The way I looked at learning even 1 year ago has changed vastly to how I view it today. A few years ago I thought the only real way to go to school was to go to a class 3 days a week, read an outdated text book, look at power points, and write papers that would later just be thrown out our lost when my hard drive died. I mean, school is a physical building with a physical-like structure, isn’t it?

And while there are some professors and classes that can change your mind and life, mostly it’s very static and bland. The real school is out there – it’s our experiences, our risks, our ability to dive in to our passions as deeply as we want. We take them, be it one or all, and we start projects with them, we create art with them, we build things with them. If we fail, we learn. If we succeed, we learn. Screw the text books.

James Watt of Adventuring RawSetting The Stage

I was 22 when I decided my meaning of life.

I was at the tail end of some young heartbreak, and struggling with a severe bit of existential malaise. This wasn’t the first painful time in my life, but it was the first time  I consciously felt myself change even as it was happening.

“The World is my School”

Hobbies are brilliant, success in business is lovely, and having dreams we pursue are wonderful. That’s true whether you specialize or dabble in everything under the sun.

That said, those choices just set the stage.

We are here to be shaped by the moments, often the difficult and the painful ones. Always from the passionate ones. The countries and visions and communities you choose only set the stage for the lessons. However you come to those defining moments, you’re only living life fully if you choose to be changed by them.

Robin at World Hacking GuideLearning to Inspire

People who read my blog know that I constantly work on myself. Before I started the WHG properly about a year ago, I was an emotional mess. Writing this blog made me more aware of the things I do. This has gone so far now that I want to earn money by fighting my biggest fear, losing my worst habit and making extraordinary experiences. This way I have a great motivation to overcome these things and even if I’m not successful with turning it into a money stream, I take a huge benefit out of it. I believe that learning and growing is one of our main reasons why we live. And hand in hand with inspiring other people to focus on the important things, it has certainly become my MAIN purpose in life. Fears and habits are just challenges life has prepared for us so we can grow.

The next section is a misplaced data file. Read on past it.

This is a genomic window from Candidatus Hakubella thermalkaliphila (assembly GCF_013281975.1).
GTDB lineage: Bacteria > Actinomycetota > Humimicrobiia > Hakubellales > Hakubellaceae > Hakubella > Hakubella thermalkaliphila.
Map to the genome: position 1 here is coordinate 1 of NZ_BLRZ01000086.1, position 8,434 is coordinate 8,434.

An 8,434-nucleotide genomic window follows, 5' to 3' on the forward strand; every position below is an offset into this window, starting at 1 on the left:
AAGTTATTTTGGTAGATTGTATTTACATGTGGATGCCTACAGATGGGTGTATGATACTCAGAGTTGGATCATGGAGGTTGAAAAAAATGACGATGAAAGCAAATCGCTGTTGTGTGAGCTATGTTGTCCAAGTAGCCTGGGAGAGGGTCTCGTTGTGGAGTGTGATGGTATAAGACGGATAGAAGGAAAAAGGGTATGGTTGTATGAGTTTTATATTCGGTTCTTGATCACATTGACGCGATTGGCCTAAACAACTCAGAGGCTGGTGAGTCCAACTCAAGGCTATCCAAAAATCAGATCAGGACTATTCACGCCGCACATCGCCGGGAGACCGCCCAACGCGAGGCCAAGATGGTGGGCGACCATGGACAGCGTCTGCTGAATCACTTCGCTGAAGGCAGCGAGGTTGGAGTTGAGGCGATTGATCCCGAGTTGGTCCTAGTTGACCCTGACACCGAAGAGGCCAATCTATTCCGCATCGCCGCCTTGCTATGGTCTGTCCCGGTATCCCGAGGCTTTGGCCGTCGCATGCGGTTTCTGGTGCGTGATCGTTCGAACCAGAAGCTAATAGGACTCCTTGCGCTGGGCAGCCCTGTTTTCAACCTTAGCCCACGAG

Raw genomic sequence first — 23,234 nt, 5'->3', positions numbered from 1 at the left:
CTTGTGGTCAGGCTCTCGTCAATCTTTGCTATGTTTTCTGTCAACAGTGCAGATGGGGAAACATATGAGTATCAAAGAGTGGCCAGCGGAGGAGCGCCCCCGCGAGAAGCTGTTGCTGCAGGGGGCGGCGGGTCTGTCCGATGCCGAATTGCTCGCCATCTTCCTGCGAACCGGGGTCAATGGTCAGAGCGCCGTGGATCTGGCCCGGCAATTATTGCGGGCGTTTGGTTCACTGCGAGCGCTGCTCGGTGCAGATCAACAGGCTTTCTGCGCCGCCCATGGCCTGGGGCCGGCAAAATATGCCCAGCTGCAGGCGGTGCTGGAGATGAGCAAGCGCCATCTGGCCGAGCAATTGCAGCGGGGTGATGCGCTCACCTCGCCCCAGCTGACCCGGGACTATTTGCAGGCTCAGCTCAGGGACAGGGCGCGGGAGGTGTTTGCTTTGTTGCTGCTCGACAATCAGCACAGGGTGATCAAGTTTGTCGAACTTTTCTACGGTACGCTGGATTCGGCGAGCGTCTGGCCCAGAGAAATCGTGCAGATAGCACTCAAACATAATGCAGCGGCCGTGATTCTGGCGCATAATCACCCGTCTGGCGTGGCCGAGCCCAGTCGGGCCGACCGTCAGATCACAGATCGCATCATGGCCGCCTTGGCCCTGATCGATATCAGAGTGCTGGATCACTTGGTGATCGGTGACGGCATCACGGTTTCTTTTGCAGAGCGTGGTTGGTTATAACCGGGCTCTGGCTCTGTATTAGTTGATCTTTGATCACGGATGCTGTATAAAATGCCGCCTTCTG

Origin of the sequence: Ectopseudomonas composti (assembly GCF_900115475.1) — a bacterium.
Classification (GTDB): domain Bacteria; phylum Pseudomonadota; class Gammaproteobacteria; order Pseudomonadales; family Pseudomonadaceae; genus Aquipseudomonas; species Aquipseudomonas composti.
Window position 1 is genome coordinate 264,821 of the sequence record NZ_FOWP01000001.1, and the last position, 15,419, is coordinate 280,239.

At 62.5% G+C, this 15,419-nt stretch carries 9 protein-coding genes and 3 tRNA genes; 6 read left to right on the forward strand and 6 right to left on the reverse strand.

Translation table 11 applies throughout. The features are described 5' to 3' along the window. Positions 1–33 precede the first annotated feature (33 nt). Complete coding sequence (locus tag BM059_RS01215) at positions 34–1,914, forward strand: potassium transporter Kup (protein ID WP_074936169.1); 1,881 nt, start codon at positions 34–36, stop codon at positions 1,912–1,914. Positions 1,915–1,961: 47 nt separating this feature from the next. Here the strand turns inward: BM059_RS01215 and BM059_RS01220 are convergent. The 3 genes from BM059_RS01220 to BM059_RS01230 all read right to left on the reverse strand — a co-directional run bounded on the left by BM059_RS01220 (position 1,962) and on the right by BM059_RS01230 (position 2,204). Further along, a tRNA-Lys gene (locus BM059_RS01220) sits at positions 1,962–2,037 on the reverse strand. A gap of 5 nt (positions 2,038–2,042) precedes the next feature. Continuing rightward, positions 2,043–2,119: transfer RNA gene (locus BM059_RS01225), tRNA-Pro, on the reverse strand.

We all have different stories, opinions, lessons and wisdom to share. So, what would you add to this roundtable discussion? How is the “world your school?” What are you doing to learn and grow and how are you doing it?

There are endless ways to make the world your school no matter what your means, circumstances, fears or goals. Whether you’re specializing in one thing or 100 things, simply by throwing yourself out into the classroom of the world, you can dive into whatever you want. See you in class!!

Check out amazing past Roundtables here! And if you’d like to be part of a future one shoot me an email here and tell me what kind of discussions you’d be right for!

Invite Others to Join the Roundtable!
If this post got you thinking, please share it with all the other world schoolers! You can retweet on Twitter or share on Facebook— and don’t forget to join THE MAD ONES for email updates and LIKE it on FB. Thanks for your support guys! :)

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About Lauren Rains

Life gets pretty f*cking nuts sometimes, doesn't it? Every day I wake up more to myself and more to this world. This website is an expression of that.

Space Travelers is multi-layered exploration of our existence here on this rock we call Earth. We're going to talk about the matrix, UFOs, and astral travel, and explore our awakening into the divine masculine and feminine. We'll discover our bodies both the physical and subtle body. We'll contemplate the sacredness of mother earth and the concept of who/what the hell made this place in the first place?

I also aim to keep this website rooted and grounded, referring to topics that are effecting us in the here and now, such as fighting against the oppression of women worldwide, pealing away layers of social conditioning greedy capitalists are using to turn us into consumers, and navigating this insane technological revolution before the AI take over. I can geek out on consciousness up in space all day, but life happens here on the ground and this is the time we were born into.

This website is about integrating into our full human experience, aligning with ourselves and with each other, shedding skins and transcending into the unfolding layers of ourselves.

My wish for you, and for myself, is to unfold and evolve into our highest selves. We are spiritual beings having a human experience. We need not sell our souls to the status quo.

I'm on the journey too. I write this blog to speak to others who are waking up, or who desire to wake up. Because we can't do this alone.